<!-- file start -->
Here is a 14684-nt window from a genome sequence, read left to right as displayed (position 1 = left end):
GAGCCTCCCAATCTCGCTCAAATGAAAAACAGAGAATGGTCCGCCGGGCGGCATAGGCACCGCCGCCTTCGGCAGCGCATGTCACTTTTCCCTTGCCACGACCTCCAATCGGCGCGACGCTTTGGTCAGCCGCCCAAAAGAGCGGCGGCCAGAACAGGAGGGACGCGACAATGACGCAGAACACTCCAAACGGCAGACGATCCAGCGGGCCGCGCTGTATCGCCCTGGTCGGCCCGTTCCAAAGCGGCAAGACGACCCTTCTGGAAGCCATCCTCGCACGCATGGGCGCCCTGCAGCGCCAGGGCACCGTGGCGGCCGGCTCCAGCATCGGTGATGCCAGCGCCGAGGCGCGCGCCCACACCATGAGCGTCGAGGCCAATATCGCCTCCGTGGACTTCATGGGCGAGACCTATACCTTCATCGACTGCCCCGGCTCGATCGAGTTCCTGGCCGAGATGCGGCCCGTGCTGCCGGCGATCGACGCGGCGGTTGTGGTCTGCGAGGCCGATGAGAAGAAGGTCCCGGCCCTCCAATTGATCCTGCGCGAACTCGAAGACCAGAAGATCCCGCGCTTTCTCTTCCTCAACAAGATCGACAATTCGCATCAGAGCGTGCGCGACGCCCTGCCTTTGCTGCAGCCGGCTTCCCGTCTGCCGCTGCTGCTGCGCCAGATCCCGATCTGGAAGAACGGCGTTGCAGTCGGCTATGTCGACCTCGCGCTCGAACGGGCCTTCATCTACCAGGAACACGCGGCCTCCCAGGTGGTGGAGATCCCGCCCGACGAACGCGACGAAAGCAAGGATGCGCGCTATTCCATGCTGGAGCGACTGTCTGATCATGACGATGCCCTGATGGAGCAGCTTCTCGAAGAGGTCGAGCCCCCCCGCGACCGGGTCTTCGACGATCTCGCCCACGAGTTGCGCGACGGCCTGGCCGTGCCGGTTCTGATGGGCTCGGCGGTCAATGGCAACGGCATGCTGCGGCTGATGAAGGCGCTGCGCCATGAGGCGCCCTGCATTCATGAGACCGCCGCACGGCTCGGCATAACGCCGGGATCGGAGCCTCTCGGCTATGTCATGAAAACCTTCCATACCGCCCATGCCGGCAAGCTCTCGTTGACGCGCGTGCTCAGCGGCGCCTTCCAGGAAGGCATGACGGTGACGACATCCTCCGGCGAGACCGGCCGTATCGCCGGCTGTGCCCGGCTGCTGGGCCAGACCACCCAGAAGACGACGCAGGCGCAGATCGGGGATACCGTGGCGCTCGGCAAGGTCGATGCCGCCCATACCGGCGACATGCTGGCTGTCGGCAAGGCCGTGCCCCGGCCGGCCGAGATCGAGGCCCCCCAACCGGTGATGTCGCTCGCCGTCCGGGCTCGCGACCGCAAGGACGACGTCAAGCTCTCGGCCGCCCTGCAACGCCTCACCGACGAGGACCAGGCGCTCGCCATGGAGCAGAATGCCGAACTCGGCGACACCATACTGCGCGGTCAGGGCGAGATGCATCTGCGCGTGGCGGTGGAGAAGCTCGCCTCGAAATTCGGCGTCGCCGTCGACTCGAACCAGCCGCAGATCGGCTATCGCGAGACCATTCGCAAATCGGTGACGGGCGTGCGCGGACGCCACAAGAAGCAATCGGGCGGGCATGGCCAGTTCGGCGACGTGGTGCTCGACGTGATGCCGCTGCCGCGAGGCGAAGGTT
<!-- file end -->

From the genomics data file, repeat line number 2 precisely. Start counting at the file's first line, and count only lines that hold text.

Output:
GAGCCTCCCAATCTCGCTCAAATGAAAAACAGAGAATGGTCCGCCGGGCGGCATAGGCACCGCCGCCTTCGGCAGCGCATGTCACTTTTCCCTTGCCACGACCTCCAATCGGCGCGACGCTTTGGTCAGCCGCCCAAAAGAGCGGCGGCCAGAACAGGAGGGACGCGACAATGACGCAGAACACTCCAAACGGCAGACGATCCAGCGGGCCGCGCTGTATCGCCCTGGTCGGCCCGTTCCAAAGCGGCAAGACGACCCTTCTGGAAGCCATCCTCGCACGCATGGGCGCCCTGCAGCGCCAGGGCACCGTGGCGGCCGGCTCCAGCATCGGTGATGCCAGCGCCGAGGCGCGCGCCCACACCATGAGCGTCGAGGCCAATATCGCCTCCGTGGACTTCATGGGCGAGACCTATACCTTCATCGACTGCCCCGGCTCGATCGAGTTCCTGGCCGAGATGCGGCCCGTGCTGCCGGCGATCGACGCGGCGGTTGTGGTCTGCGAGGCCGATGAGAAGAAGGTCCCGGCCCTCCAATTGATCCTGCGCGAACTCGAAGACCAGAAGATCCCGCGCTTTCTCTTCCTCAACAAGATCGACAATTCGCATCAGAGCGTGCGCGACGCCCTGCCTTTGCTGCAGCCGGCTTCCCGTCTGCCGCTGCTGCTGCGCCAGATCCCGATCTGGAAGAACGGCGTTGCAGTCGGCTATGTCGACCTCGCGCTCGAACGGGCCTTCATCTACCAGGAACACGCGGCCTCCCAGGTGGTGGAGATCCCGCCCGACGAACGCGACGAAAGCAAGGATGCGCGCTATTCCATGCTGGAGCGACTGTCTGATCATGACGATGCCCTGATGGAGCAGCTTCTCGAAGAGGTCGAGCCCCCCCGCGACCGGGTCTTCGACGATCTCGCCCACGAGTTGCGCGACGGCCTGGCCGTGCCGGTTCTGATGGGCTCGGCGGTCAATGGCAACGGCATGCTGCGGCTGATGAAGGCGCTGCGCCATGAGGCGCCCTGCATTCATGAGACCGCCGCACGGCTCGGCATAACGCCGGGATCGGAGCCTCTCGGCTATGTCATGAAAACCTTCCATACCGCCCATGCCGGCAAGCTCTCGTTGACGCGCGTGCTCAGCGGCGCCTTCCAGGAAGGCATGACGGTGACGACATCCTCCGGCGAGACCGGCCGTATCGCCGGCTGTGCCCGGCTGCTGGGCCAGACCACCCAGAAGACGACGCAGGCGCAGATCGGGGATACCGTGGCGCTCGGCAAGGTCGATGCCGCCCATACCGGCGACATGCTGGCTGTCGGCAAGGCCGTGCCCCGGCCGGCCGAGATCGAGGCCCCCCAACCGGTGATGTCGCTCGCCGTCCGGGCTCGCGACCGCAAGGACGACGTCAAGCTCTCGGCCGCCCTGCAACGCCTCACCGACGAGGACCAGGCGCTCGCCATGGAGCAGAATGCCGAACTCGGCGACACCATACTGCGCGGTCAGGGCGAGATGCATCTGCGCGTGGCGGTGGAGAAGCTCGCCTCGAAATTCGGCGTCGCCGTCGACTCGAACCAGCCGCAGATCGGCTATCGCGAGACCATTCGCAAATCGGTGACGGGCGTGCGCGGACGCCACAAGAAGCAATCGGGCGGGCATGGCCAGTTCGGCGACGTGGTGCTCGACGTGATGCCGCTGCCGCGAGGCGAAGGTT